Child Abuse

By |2018-09-18T14:04:02+00:00September 18th, 2018|Family Law|0 Comments

No child should have to grow up in an unsafe environment. Anyone can tell you that keeping a child in a caring, nurturing and abuse-free home is a good starting point for any young person. Sadly, we see all too often that not every child is granted the same opportunity to grow up in that kind of environment. Instead, there are those that must endure the trauma of psychological, physical, or even sexual abuse. No form of child abuse is acceptable, but they are not all created equal and each present unique difficulties.

Physical Abuse

Physical abuse is likely the most commonly thought of form of abuse as it’s the only kind that can show visible signs. Things such as noticing a pattern of regularly occurring injuries like bruises, burns, or even broken bones in a child can be indicators of abuse. There are those that consider the definition of child abuse to be a somewhat murky term. The fact is though, that in eyes of the court, physically beating or assaulting a child is unlawful and subject to legal intervention.

Neglect

On another note though, other forms of abuse like neglect do not leave effects which are readily visible. The psychological damage of things like neglect and emotional abuse can leave lasting negative impression on a child’s psyche. Neglect can be characterized by a parent or guardian’s lack of necessary attention for essential aspects of care like clothing, food, proper shelter, education, and medical care. Similarly, emotional abuse can take many shapes and forms. They may be verbally degrading remarks to the child or possibly administering punishment which far outweighs the impact of the child’s transgression.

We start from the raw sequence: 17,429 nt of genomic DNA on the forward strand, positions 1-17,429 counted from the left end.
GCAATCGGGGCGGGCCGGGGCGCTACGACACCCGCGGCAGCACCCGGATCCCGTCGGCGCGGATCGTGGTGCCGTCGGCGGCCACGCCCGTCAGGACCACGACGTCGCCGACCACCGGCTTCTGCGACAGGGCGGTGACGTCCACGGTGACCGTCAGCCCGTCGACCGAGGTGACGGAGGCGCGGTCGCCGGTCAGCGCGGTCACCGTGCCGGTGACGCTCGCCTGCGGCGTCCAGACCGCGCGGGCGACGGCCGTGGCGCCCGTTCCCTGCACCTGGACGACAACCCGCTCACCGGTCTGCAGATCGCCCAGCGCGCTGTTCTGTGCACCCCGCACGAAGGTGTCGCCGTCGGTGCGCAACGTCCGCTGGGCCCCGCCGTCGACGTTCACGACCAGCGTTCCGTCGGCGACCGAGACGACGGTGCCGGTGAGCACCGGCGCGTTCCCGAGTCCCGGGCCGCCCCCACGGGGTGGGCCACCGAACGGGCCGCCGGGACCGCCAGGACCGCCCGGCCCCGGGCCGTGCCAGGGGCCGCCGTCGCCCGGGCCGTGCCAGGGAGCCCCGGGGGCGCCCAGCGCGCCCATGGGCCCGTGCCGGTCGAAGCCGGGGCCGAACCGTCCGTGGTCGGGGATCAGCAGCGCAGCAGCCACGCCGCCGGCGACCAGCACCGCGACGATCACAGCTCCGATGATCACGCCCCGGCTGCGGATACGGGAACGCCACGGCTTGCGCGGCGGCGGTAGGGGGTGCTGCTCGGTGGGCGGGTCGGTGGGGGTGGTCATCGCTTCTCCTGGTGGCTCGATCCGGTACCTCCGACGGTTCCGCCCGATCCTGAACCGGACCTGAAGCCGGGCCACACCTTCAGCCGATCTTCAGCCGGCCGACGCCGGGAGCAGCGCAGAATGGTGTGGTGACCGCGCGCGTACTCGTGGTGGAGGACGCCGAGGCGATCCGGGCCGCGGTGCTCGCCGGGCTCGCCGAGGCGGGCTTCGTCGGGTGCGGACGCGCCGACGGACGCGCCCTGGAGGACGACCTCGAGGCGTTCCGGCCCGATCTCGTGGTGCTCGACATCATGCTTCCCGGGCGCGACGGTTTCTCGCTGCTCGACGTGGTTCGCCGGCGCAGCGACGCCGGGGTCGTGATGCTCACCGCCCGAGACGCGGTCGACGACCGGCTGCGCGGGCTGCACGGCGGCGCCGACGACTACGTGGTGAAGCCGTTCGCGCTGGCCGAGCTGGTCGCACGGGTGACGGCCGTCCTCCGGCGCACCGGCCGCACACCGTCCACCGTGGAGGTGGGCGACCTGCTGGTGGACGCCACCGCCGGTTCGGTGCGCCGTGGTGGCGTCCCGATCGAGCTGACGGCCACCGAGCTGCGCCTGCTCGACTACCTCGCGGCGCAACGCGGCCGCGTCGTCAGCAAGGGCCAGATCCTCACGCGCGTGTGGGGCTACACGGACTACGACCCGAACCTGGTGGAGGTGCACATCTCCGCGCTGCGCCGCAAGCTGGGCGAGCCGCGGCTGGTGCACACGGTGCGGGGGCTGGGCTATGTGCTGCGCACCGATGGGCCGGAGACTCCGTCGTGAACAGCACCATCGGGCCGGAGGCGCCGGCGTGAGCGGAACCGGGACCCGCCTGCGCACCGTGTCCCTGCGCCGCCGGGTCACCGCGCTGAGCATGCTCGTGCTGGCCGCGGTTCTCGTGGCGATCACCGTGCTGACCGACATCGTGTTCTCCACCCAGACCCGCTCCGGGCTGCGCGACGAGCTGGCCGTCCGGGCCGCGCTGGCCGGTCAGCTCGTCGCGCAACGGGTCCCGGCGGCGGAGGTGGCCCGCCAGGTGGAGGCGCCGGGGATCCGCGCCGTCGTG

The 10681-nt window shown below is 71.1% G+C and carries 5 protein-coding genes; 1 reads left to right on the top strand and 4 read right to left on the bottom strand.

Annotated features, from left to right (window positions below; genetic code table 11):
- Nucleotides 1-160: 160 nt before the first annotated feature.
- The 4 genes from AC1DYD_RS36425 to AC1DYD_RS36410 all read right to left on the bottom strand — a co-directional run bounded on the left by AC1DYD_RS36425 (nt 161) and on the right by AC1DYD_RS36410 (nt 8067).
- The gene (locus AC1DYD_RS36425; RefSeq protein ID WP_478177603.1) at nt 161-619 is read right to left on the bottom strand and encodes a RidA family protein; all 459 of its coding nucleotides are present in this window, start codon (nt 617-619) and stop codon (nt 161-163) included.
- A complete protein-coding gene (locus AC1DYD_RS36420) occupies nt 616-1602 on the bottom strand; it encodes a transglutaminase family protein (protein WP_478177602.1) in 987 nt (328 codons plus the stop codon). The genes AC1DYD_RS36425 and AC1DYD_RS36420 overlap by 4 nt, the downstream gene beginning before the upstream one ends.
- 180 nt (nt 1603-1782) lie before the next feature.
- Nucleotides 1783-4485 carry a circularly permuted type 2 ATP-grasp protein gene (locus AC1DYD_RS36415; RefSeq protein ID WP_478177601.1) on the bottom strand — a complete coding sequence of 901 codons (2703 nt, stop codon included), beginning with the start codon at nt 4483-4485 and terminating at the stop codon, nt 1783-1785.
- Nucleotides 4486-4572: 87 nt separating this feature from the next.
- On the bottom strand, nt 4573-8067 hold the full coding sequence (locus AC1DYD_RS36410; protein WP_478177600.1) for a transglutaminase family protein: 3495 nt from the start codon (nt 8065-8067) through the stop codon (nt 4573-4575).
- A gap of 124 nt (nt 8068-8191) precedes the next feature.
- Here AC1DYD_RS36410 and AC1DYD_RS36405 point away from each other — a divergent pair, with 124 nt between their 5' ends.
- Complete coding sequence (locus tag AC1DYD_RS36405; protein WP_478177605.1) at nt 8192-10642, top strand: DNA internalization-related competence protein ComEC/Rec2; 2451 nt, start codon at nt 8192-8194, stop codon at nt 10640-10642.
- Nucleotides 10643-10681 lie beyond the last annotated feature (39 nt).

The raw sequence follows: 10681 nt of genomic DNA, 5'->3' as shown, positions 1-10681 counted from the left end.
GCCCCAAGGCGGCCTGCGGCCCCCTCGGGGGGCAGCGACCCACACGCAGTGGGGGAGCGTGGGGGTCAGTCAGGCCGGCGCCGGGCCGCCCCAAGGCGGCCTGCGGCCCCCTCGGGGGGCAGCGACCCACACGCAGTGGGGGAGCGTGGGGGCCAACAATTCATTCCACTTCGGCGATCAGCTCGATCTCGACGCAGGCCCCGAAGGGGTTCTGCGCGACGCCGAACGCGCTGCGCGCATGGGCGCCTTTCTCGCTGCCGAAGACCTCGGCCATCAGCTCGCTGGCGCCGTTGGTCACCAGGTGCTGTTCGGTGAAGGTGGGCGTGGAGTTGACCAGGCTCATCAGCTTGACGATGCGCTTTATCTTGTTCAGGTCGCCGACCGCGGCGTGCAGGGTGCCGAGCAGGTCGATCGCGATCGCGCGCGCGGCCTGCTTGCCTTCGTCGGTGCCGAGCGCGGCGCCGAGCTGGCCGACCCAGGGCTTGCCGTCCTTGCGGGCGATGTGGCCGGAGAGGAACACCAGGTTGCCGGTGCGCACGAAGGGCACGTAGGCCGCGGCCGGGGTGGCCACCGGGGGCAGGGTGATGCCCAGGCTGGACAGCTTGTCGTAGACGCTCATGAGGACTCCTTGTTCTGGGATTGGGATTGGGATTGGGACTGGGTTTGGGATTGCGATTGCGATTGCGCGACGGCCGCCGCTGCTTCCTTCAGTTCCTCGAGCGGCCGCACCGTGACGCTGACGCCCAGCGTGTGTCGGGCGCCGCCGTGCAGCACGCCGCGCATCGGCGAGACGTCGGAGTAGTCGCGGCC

Sexual Abuse

What is potentially the most damaging and difficult thing to talk about related to children is sexual abuse. As many reports and extensive research have demonstrated, it is often very difficult for victims of sexual assault to speak about their experience, especially for children. Too often, there are stories of victims experiencing sexual assault who can’t speak openly about their experience until long after the abuse has ended. Manners of sexual abuse can take the form of anything from non-consensual physical contact, sexually suggestive remarks being made towards the child, to full on sexual intercourse and rape.

Regardless of the way the abuse takes shape in a child’s life, there is no place for it. When a person takes on the role of caretaker, guardian, or parent their child is wholly considered their responsibility. In providing a safe home and caring environment, devoid of abuse a child is granted their best opportunity to thrive and succeed. Child abuse can leave long lasting physical and psychological impacts. Anything from physical scars, emotional and psychological fears that impair daily activities, to depression, anxiety, suicidal thoughts, or any other number of mental health issues.

Report Abuse

The Florida Department of Children and Families is the agency primarily tasked with ensuring that children reside in safe, abuse-free homes. If you believe that your child has been abused, or you know a child has been abused, you need to call the Florida Abuse Hotline and report the abuse. You can report abuse online at https://reportabuse.dcf.state.fl.us/ or call 1 (800) 962-2873.

False Child Abuse Allegations

There is also another dark side of abuse that isn’t as readily identifiable – when one parent makes false allegations of abuse on the child and alleges that it is the other parent. It sadly occurs more than people may think. Children are sometimes easily manipulated and will go along with a bitter parent’s plan to accuse the other parent. These allegations of abuse are detrimental to all the parties involved. Sometimes the false allegations of abuse can rise to the level of child abuse itself and is often considered a major factor in identifying parental alienation.

If this is happening in your family law case and you have been falsely accused of abuse or have bene the victim of parental alienation, you cannot always rely on the Department of Children and Families to identify this abuse correctly. It often takes quite a bit of time and patience to unravel the deep stories of false allegations of abuse to get the child to the right parent and safe from the psychological abuse of alienation.

About the Author:

Autumn Beck Blackledge is a Family Law Attorney in Pensacola, Florida. She is one of only two Certified Collaborative Divorce Attorneys in the Florida Panhandle. For more information on Collaborative Divorce, contact her at (850) 466-3115 or at info@autumnobeck.com.

Leave A Comment